Ah, the Promised Land; land flowing with milk and honey; paradise on earth, with snow-crested mountains, verdant valleys, sweetwater lake, fast-flowing river and long, unspoiled coastline.
Well, not quite. While it may certainly have been more like that in ancient history, the last 2000 years have seen the land of Israel denuded, with malarial swampland slithering down from the north and dusty desert creeping up from the south. The restored people of Israel have spent the last 125 years draining the swamps, pushing back the wilderness, planting and nurturing hundreds of new forests.
What has not changed much is the lie of the land. The coastal plain that sweeps inland from the Mediterranean surrenders to gently sloping foothills and they, in turn, to the rocky peaks of Samaria and the smooth dome-topped hills of Judea.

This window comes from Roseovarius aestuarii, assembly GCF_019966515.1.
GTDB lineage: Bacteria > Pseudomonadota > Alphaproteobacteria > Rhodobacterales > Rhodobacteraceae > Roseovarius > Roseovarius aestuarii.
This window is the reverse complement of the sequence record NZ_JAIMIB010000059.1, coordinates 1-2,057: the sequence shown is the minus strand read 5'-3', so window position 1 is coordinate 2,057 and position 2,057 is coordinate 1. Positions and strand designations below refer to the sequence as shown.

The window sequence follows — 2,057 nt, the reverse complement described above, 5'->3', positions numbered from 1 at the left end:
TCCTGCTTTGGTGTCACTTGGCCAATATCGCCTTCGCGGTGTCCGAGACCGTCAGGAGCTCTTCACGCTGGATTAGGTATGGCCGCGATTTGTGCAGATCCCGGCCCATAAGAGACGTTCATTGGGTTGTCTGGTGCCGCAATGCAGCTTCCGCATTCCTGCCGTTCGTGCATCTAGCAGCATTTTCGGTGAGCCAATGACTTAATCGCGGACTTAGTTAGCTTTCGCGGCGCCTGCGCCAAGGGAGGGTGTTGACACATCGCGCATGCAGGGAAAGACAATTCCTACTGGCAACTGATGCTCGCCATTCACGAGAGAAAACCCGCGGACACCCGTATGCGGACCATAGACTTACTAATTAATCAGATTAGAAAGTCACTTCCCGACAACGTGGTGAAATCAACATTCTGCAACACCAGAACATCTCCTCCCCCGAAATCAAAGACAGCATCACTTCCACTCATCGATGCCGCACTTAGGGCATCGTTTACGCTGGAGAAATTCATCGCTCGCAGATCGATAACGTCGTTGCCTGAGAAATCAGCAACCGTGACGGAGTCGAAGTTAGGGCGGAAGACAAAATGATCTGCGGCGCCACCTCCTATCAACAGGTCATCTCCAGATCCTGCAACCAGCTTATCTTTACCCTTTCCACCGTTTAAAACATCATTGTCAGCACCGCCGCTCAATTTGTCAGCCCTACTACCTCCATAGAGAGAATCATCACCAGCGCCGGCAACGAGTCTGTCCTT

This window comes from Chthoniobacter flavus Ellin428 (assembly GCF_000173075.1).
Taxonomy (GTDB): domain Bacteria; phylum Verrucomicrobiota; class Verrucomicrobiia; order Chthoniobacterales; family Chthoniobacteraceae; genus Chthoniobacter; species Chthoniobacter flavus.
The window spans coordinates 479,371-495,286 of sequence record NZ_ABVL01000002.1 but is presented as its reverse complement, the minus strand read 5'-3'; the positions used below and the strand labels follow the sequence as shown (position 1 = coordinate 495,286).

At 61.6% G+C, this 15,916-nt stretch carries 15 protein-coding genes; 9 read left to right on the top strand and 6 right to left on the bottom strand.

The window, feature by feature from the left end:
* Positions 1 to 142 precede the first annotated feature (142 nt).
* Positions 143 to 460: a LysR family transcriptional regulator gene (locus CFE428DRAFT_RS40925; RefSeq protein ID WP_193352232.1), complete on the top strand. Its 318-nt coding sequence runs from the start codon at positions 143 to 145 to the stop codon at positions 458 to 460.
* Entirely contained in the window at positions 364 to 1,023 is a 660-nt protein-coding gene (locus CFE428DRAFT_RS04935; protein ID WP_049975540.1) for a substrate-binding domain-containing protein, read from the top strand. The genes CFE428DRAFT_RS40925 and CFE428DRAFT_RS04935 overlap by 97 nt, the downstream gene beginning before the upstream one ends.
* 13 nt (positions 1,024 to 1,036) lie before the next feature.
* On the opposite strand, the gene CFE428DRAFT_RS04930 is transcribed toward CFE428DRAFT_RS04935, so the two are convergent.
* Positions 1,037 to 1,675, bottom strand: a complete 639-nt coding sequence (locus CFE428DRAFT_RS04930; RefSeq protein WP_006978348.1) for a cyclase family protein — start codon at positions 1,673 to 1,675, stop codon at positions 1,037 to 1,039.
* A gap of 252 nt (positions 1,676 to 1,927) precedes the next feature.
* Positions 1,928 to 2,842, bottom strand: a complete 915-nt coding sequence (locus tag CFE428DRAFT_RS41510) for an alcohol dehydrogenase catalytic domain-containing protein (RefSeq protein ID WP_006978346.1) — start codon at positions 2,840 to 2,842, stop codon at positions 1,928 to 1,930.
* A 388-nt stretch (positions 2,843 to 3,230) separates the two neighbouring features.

Together, the Samarian and Judean ridges create a mountainous spine that stretches from south of the Dead Sea up to the Jezreel Valley. These “mountains of Israel” as the Bible calls them, stand as a fortress wall keeping the country’s enemies away from the coastal plain, where upwards of 80 percent of Israel’s citizens live today.
Further north, Lebanon’s southern hills to the west and the Golan heights to the east form a cap around the top of the Galilee, with the Golan one of Israel’s main water catchment areas, channeling the life-bringing liquid down to the Sea of Galilee.
On these pages we will work to provide you with a closer look at down-to-earth Israel. It will be, you can be sure, a fascinating experience. Young Israelis walk, climb, hike and ride the length ond breadth of their country. You may not be able to do so yourself, but we will try to give you some sense of the way they experience this land.